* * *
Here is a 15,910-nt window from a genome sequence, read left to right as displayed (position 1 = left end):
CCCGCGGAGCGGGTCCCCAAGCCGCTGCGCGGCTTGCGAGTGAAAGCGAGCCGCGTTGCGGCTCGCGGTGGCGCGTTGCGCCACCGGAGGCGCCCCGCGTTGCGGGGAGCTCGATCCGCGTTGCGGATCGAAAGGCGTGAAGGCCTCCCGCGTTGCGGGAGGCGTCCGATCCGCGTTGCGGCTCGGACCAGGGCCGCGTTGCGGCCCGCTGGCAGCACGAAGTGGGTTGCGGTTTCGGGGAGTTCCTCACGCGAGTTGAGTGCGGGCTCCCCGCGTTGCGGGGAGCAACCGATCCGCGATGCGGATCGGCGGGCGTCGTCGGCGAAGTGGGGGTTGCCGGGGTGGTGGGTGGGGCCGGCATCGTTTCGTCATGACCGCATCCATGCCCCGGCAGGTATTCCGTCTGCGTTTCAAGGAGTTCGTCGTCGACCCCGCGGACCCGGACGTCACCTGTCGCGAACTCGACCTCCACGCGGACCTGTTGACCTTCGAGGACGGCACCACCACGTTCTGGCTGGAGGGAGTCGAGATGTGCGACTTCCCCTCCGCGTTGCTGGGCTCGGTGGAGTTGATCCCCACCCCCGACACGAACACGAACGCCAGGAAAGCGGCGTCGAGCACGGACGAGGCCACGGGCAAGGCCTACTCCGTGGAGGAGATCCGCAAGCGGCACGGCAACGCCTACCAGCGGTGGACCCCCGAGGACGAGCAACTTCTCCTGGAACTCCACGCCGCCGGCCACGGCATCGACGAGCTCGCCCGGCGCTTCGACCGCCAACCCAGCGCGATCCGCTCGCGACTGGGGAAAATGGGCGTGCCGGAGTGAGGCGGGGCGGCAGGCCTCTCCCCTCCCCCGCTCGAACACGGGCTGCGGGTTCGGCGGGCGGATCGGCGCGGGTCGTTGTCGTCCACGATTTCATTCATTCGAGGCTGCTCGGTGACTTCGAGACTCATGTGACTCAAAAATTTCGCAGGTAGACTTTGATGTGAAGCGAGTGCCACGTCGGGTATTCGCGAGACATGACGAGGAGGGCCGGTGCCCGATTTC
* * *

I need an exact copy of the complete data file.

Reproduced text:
Here is a 15,910-nt window from a genome sequence, read left to right as displayed (position 1 = left end):
CCCGCGGAGCGGGTCCCCAAGCCGCTGCGCGGCTTGCGAGTGAAAGCGAGCCGCGTTGCGGCTCGCGGTGGCGCGTTGCGCCACCGGAGGCGCCCCGCGTTGCGGGGAGCTCGATCCGCGTTGCGGATCGAAAGGCGTGAAGGCCTCCCGCGTTGCGGGAGGCGTCCGATCCGCGTTGCGGCTCGGACCAGGGCCGCGTTGCGGCCCGCTGGCAGCACGAAGTGGGTTGCGGTTTCGGGGAGTTCCTCACGCGAGTTGAGTGCGGGCTCCCCGCGTTGCGGGGAGCAACCGATCCGCGATGCGGATCGGCGGGCGTCGTCGGCGAAGTGGGGGTTGCCGGGGTGGTGGGTGGGGCCGGCATCGTTTCGTCATGACCGCATCCATGCCCCGGCAGGTATTCCGTCTGCGTTTCAAGGAGTTCGTCGTCGACCCCGCGGACCCGGACGTCACCTGTCGCGAACTCGACCTCCACGCGGACCTGTTGACCTTCGAGGACGGCACCACCACGTTCTGGCTGGAGGGAGTCGAGATGTGCGACTTCCCCTCCGCGTTGCTGGGCTCGGTGGAGTTGATCCCCACCCCCGACACGAACACGAACGCCAGGAAAGCGGCGTCGAGCACGGACGAGGCCACGGGCAAGGCCTACTCCGTGGAGGAGATCCGCAAGCGGCACGGCAACGCCTACCAGCGGTGGACCCCCGAGGACGAGCAACTTCTCCTGGAACTCCACGCCGCCGGCCACGGCATCGACGAGCTCGCCCGGCGCTTCGACCGCCAACCCAGCGCGATCCGCTCGCGACTGGGGAAAATGGGCGTGCCGGAGTGAGGCGGGGCGGCAGGCCTCTCCCCTCCCCCGCTCGAACACGGGCTGCGGGTTCGGCGGGCGGATCGGCGCGGGTCGTTGTCGTCCACGATTTCATTCATTCGAGGCTGCTCGGTGACTTCGAGACTCATGTGACTCAAAAATTTCGCAGGTAGACTTTGATGTGAAGCGAGTGCCACGTCGGGTATTCGCGAGACATGACGAGGAGGGCCGGTGCCCGATTTC